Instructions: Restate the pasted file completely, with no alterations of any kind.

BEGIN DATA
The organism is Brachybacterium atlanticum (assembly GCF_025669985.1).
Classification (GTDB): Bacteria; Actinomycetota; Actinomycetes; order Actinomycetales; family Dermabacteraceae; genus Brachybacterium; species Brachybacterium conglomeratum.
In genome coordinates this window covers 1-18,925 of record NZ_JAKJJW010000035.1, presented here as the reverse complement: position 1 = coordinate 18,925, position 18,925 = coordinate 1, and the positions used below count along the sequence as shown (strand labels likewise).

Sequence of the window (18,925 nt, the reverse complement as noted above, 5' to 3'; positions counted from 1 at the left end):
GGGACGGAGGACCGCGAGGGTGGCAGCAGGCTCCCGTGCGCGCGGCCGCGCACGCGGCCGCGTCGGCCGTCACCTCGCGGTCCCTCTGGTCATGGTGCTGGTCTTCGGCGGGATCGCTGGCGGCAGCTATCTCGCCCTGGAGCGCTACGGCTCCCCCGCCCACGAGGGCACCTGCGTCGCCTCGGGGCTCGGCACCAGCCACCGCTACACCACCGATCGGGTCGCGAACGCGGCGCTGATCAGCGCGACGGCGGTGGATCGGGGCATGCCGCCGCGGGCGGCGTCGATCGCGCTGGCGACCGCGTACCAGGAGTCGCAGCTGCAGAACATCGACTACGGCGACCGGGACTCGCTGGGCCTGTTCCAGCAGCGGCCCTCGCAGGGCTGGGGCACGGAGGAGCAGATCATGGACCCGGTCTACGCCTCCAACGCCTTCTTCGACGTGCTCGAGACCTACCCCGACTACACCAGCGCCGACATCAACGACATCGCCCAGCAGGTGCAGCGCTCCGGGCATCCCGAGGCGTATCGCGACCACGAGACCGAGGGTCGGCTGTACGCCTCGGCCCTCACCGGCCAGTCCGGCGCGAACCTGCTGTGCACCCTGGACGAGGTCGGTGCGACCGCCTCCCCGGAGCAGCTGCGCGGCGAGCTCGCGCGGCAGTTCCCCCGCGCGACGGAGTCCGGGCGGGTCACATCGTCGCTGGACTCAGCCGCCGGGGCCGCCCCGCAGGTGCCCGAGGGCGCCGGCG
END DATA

The organism is Brachybacterium atlanticum (assembly GCF_025669985.1).
Classification (GTDB): Bacteria; Actinomycetota; Actinomycetes; order Actinomycetales; family Dermabacteraceae; genus Brachybacterium; species Brachybacterium conglomeratum.
In genome coordinates this window covers 1-18,925 of record NZ_JAKJJW010000035.1, presented here as the reverse complement: position 1 = coordinate 18,925, position 18,925 = coordinate 1, and the positions used below count along the sequence as shown (strand labels likewise).

Sequence of the window (18,925 nt, the reverse complement as noted above, 5' to 3'; positions counted from 1 at the left end):
GGGACGGAGGACCGCGAGGGTGGCAGCAGGCTCCCGTGCGCGCGGCCGCGCACGCGGCCGCGTCGGCCGTCACCTCGCGGTCCCTCTGGTCATGGTGCTGGTCTTCGGCGGGATCGCTGGCGGCAGCTATCTCGCCCTGGAGCGCTACGGCTCCCCCGCCCACGAGGGCACCTGCGTCGCCTCGGGGCTCGGCACCAGCCACCGCTACACCACCGATCGGGTCGCGAACGCGGCGCTGATCAGCGCGACGGCGGTGGATCGGGGCATGCCGCCGCGGGCGGCGTCGATCGCGCTGGCGACCGCGTACCAGGAGTCGCAGCTGCAGAACATCGACTACGGCGACCGGGACTCGCTGGGCCTGTTCCAGCAGCGGCCCTCGCAGGGCTGGGGCACGGAGGAGCAGATCATGGACCCGGTCTACGCCTCCAACGCCTTCTTCGACGTGCTCGAGACCTACCCCGACTACACCAGCGCCGACATCAACGACATCGCCCAGCAGGTGCAGCGCTCCGGGCATCCCGAGGCGTATCGCGACCACGAGACCGAGGGTCGGCTGTACGCCTCGGCCCTCACCGGCCAGTCCGGCGCGAACCTGCTGTGCACCCTGGACGAGGTCGGTGCGACCGCCTCCCCGGAGCAGCTGCGCGGCGAGCTCGCGCGGCAGTTCCCCCGCGCGACGGAGTCCGGGCGGGTCACATCGTCGCTGGACTCAGCCGCCGGGGCCGCCCCGCAGGTGCCCGAGGGCGCCGGCG